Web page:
The second point is somewhat tragic and that is that colleges are now trade schools. Unlike the reality of the pre-1970 academy where there was both professional and personal value in a liberal arts degree ("It will improve the quality of one's life"), it's all about job and career now because in many practical instances, the bachelor's degree has become the new high school diploma. When I got my degree in English in 1974, I was the only English major at my college who didn't get a teaching certificate. I knew what I wanted to do, which was to work in industry. It was an environment at the time in which a motivated individual could create a career for him/herself and I was fortunate that the plan worked. Try getting your foot in that door today with a B.A. in English. The odds are that you won't even be hired to do an hourly job. The person doing the hiring will assume that you have resumes and applications everywhere and that the moment something comes through, you'll bolt. I foresee in the not too distant future a de-emphasis on sophomore literary survey courses as a degree requirement. For all I know, it's happening now.

(I know. I'm rambling.)

 

Another consideration in this riff is something that occurred to me recently when reading a sort of bio that Ann Charters did about John Clellon Holmes. That is that in the 1940's and before, the idea of becoming a writer and deriving one's sole income from said pursuit was basically considered a legitimate career path. Now, no one with an ounce of sanity who is part of the aforementioned college writing programs thinks that he/she is going to graduate, fire into writing, and make a living in the short run.

 

I "will" acknowledge this from personal experience, which of course is somewhat limited. I find most of the undergraduate and graduate writing students who I encounter to be very under read. I'm reminded, here, of what I think was the best advice ever given to a beginning writing student. Tim Earley was asked in one of his classes, "What do I need to do to write poetry?" His response: "Read a thousand books and write your first poem." I have also found that the literary tastes of these students is certainly driven by the academy. Yet, when I show them a book like Jake's "Brambu Drezi," they are astounded and they love it. While they have been influenced, they have not been programmed. I'd even go so far as to say that a high school student who had written and was interested in writing poetry who came to me for advice on what to read and was influenced as a reader by me would have a difficult time adjusting to the academy.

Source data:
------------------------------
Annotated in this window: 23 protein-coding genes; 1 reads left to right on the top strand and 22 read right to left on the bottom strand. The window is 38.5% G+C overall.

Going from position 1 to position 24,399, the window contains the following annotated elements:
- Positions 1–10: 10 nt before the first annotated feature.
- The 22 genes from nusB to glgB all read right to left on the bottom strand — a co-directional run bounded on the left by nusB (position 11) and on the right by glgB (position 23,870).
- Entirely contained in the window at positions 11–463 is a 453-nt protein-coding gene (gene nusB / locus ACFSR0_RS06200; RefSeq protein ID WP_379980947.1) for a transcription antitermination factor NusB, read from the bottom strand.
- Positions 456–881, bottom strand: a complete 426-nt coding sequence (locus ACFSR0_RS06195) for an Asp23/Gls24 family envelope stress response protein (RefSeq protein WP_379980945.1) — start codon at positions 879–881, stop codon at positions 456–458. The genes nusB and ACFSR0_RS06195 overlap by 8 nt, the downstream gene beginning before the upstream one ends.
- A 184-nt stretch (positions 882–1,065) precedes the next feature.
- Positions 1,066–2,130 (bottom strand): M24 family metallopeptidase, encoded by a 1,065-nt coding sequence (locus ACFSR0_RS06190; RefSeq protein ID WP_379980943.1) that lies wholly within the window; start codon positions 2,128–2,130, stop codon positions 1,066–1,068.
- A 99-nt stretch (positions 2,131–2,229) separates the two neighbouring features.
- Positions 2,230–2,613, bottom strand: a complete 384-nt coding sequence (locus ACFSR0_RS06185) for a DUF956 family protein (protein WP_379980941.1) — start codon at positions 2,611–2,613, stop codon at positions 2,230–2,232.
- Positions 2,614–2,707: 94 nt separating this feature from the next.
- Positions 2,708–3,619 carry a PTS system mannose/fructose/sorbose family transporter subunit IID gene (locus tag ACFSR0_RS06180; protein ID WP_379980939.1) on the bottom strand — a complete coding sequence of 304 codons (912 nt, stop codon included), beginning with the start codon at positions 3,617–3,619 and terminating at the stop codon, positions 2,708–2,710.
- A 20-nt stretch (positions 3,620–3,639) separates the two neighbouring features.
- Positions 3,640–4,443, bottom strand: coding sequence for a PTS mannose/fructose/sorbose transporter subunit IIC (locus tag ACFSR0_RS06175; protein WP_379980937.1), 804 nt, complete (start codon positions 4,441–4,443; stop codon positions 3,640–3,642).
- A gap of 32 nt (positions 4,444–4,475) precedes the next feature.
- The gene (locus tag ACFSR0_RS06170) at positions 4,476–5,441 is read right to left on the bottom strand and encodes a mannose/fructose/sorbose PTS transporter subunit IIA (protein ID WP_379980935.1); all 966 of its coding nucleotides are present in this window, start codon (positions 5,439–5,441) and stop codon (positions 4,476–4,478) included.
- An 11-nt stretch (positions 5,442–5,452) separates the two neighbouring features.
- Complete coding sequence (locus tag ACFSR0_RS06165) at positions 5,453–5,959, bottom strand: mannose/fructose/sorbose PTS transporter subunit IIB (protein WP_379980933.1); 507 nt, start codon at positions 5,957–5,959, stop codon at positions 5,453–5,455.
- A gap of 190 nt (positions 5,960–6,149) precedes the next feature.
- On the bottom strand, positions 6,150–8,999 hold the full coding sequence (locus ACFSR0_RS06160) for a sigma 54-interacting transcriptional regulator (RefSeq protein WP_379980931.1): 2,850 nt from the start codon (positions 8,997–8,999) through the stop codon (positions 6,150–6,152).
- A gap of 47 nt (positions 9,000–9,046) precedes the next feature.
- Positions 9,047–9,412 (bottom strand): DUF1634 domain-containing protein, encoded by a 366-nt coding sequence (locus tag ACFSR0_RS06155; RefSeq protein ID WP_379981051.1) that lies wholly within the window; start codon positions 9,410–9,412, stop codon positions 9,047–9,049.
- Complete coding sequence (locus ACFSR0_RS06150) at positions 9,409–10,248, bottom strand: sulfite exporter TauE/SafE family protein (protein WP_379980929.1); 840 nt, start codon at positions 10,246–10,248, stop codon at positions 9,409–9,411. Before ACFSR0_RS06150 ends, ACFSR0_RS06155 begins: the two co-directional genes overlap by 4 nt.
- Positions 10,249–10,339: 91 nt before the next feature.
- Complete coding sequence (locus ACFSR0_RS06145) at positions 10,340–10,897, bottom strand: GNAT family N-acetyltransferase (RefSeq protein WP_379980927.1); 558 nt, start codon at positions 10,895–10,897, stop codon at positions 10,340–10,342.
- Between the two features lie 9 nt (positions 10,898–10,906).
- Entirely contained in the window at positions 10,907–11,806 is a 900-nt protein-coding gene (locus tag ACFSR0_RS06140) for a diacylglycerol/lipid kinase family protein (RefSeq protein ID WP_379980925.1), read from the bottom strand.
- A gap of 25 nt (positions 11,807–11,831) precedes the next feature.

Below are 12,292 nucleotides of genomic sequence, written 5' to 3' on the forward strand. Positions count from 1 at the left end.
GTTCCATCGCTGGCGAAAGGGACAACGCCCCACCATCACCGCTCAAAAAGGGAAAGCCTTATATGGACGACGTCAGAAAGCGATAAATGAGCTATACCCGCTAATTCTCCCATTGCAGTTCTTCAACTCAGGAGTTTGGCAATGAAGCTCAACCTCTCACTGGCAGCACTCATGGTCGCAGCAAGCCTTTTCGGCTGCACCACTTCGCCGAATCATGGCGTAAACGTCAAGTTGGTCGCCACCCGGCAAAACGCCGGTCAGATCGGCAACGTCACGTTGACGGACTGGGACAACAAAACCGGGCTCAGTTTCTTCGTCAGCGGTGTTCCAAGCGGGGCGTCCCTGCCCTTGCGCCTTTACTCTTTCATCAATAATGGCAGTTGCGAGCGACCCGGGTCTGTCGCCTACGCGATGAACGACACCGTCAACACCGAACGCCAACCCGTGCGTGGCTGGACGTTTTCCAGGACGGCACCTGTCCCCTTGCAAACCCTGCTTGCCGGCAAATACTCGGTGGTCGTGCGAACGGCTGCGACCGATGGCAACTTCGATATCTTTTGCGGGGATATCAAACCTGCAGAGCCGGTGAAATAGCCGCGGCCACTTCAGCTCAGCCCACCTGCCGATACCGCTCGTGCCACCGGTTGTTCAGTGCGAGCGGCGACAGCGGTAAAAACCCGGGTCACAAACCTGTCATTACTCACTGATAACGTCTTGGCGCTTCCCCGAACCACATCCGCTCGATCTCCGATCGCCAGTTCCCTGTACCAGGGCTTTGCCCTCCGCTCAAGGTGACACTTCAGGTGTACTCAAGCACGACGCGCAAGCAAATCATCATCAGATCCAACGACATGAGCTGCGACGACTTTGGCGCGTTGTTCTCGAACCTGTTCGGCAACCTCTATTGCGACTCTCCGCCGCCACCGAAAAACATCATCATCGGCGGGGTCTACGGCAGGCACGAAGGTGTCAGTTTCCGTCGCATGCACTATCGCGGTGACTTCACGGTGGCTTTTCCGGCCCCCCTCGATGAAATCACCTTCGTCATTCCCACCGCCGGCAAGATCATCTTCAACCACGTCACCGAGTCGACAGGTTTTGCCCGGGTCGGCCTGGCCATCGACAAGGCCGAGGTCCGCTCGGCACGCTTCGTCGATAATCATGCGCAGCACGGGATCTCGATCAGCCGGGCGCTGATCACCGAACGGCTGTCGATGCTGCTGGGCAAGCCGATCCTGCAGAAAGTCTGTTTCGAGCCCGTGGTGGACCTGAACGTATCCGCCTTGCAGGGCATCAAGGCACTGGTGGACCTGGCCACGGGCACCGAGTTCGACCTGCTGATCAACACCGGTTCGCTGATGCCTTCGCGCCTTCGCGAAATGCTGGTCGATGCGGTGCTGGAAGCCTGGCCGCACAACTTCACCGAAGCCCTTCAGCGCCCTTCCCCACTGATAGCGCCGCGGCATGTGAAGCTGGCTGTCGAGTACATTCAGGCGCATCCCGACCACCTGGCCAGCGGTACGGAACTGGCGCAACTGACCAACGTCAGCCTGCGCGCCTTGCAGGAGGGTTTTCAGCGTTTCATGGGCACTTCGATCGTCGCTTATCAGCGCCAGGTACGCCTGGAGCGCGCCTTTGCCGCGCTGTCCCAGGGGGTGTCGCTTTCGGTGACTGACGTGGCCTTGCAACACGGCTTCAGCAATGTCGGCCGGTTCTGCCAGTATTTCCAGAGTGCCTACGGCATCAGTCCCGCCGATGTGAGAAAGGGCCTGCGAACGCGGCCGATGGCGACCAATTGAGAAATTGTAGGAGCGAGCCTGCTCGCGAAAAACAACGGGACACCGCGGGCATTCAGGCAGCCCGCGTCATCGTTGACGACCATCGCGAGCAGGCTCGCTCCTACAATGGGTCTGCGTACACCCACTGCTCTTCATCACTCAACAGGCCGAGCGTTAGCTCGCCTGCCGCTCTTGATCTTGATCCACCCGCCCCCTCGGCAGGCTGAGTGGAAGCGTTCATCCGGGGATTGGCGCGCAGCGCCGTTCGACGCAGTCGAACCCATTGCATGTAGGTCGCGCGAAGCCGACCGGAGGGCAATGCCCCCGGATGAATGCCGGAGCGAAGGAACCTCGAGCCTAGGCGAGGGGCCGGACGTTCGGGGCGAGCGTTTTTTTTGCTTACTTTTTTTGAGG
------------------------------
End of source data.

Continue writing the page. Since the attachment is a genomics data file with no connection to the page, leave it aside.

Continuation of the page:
Yet, we are still left with another version of the "us -vs- them" debate. One very striking reality in said debate is the fact that virtually none of "us" would deny The Norton Anthology the right to include any of our work. It's like part of my "Monroe" Doctrine. "You know you're not a whore when you turn down the money."

 

Another aspect of said doctrine involves my being a rabbit hunter in my youth. I had three beautiful beagles that could have posed for a picture on a placemat. Yet, many of the old men in the community with whom I often hunted had a lot of mixed breed dogs. More than once I heard them in the background muttering, "I wouldn't have a pretty dog." It was more jealousy than anything else, but a young kid is not the best interpreter of motive. One day I simply lashed out. "Pretty don't make a dog hunt, but it don't keep him from hunting neither." Being part of the academy does not preclude one's ability to enjoy or make good to great experimental art. Or, to teach it for that matter.

 

I get and understand the concepts of "Otherstream," "Mainstream," and "Knownstream," but hasn't history shown us that at some point art either becomes the latter or fades into obscurity? Of course, the movements that are forever occurring will always find champions who were minor in their day and who become major in some manner as a result of the championing. Zukofsky comes to mind here and Spicer as well. Visual and certain other genres aside, most of what might be referenced as "Post-Avant" is still Language. We, as experimenters, have to be fully aware of the difference between Jackson Pollack and slinging paint. Or, the difference between something new, exciting, and pertinent, and The Emperor's New Poetry.

 

   

 

 

copyright © Carter Monroe

 

   

 

Carter Monroe lives and writes in The Provinces of Eastern North Carolina. He is the author of a novel, a collection of short stories and essays, and five books of poetry, the most recent of which is The New Lost Blues: Selected Poems 1999-2005 (Thunder Sandwich Press, 2005). He has received both Pushcart and "Best of the Web" nominations. He founded Rank Stranger Press in 2001 and has since published over 20 books including poetry, short stories, and novels for poets and authors across the country from Wilson, NC to Los Angeles CA.